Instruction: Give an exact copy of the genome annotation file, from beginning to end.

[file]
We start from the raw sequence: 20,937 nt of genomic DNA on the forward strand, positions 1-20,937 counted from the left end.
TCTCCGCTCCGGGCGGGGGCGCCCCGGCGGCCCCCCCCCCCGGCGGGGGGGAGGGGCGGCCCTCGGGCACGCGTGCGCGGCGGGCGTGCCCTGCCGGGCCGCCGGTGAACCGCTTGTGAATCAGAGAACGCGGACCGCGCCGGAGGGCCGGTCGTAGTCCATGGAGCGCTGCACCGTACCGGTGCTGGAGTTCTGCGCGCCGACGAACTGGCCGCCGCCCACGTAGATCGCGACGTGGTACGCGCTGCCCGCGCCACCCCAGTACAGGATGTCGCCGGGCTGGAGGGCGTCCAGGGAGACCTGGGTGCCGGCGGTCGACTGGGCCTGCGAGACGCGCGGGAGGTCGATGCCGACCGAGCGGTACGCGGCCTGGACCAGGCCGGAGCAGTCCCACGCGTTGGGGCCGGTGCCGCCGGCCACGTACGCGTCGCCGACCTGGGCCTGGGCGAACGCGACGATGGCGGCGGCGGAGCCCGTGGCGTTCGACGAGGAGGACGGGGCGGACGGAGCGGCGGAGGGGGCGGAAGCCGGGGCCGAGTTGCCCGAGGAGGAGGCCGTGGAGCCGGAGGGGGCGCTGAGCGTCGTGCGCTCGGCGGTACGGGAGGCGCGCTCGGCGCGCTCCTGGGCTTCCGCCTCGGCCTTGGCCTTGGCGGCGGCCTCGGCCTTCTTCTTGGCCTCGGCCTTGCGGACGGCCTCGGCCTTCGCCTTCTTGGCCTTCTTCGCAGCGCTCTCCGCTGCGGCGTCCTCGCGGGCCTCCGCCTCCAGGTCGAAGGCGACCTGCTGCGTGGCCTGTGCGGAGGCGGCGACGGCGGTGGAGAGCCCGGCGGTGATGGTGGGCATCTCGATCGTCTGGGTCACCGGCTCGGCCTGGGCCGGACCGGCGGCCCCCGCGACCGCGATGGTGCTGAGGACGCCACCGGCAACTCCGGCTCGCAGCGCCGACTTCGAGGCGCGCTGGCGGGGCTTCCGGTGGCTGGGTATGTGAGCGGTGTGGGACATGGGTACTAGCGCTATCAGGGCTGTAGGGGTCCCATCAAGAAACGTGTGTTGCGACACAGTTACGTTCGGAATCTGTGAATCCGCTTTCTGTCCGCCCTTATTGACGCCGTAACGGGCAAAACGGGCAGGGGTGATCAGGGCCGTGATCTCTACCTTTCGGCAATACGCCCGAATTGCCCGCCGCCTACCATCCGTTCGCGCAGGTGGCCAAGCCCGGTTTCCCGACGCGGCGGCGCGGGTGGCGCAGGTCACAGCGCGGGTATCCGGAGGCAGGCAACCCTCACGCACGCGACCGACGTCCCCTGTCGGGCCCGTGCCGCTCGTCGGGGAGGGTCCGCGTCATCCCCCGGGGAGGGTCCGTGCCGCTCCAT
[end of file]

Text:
We start from the raw sequence: 20,937 nt of genomic DNA on the forward strand, positions 1-20,937 counted from the left end.
TCTCCGCTCCGGGCGGGGGCGCCCCGGCGGCCCCCCCCCCCGGCGGGGGGGAGGGGCGGCCCTCGGGCACGCGTGCGCGGCGGGCGTGCCCTGCCGGGCCGCCGGTGAACCGCTTGTGAATCAGAGAACGCGGACCGCGCCGGAGGGCCGGTCGTAGTCCATGGAGCGCTGCACCGTACCGGTGCTGGAGTTCTGCGCGCCGACGAACTGGCCGCCGCCCACGTAGATCGCGACGTGGTACGCGCTGCCCGCGCCACCCCAGTACAGGATGTCGCCGGGCTGGAGGGCGTCCAGGGAGACCTGGGTGCCGGCGGTCGACTGGGCCTGCGAGACGCGCGGGAGGTCGATGCCGACCGAGCGGTACGCGGCCTGGACCAGGCCGGAGCAGTCCCACGCGTTGGGGCCGGTGCCGCCGGCCACGTACGCGTCGCCGACCTGGGCCTGGGCGAACGCGACGATGGCGGCGGCGGAGCCCGTGGCGTTCGACGAGGAGGACGGGGCGGACGGAGCGGCGGAGGGGGCGGAAGCCGGGGCCGAGTTGCCCGAGGAGGAGGCCGTGGAGCCGGAGGGGGCGCTGAGCGTCGTGCGCTCGGCGGTACGGGAGGCGCGCTCGGCGCGCTCCTGGGCTTCCGCCTCGGCCTTGGCCTTGGCGGCGGCCTCGGCCTTCTTCTTGGCCTCGGCCTTGCGGACGGCCTCGGCCTTCGCCTTCTTGGCCTTCTTCGCAGCGCTCTCCGCTGCGGCGTCCTCGCGGGCCTCCGCCTCCAGGTCGAAGGCGACCTGCTGCGTGGCCTGTGCGGAGGCGGCGACGGCGGTGGAGAGCCCGGCGGTGATGGTGGGCATCTCGATCGTCTGGGTCACCGGCTCGGCCTGGGCCGGACCGGCGGCCCCCGCGACCGCGATGGTGCTGAGGACGCCACCGGCAACTCCGGCTCGCAGCGCCGACTTCGAGGCGCGCTGGCGGGGCTTCCGGTGGCTGGGTATGTGAGCGGTGTGGGACATGGGTACTAGCGCTATCAGGGCTGTAGGGGTCCCATCAAGAAACGTGTGTTGCGACACAGTTACGTTCGGAATCTGTGAATCCGCTTTCTGTCCGCCCTTATTGACGCCGTAACGGGCAAAACGGGCAGGGGTGATCAGGGCCGTGATCTCTACCTTTCGGCAATACGCCCGAATTGCCCGCCGCCTACCATCCGTTCGCGCAGGTGGCCAAGCCCGGTTTCCCGACGCGGCGGCGCGGGTGGCGCAGGTCACAGCGCGGGTATCCGGAGGCAGGCAACCCTCACGCACGCGACCGACGTCCCCTGTCGGGCCCGTGCCGCTCGTCGGGGAGGGTCCGCGTCATCCCCCGGGGAGGGTCCGTGCCGCTCCAT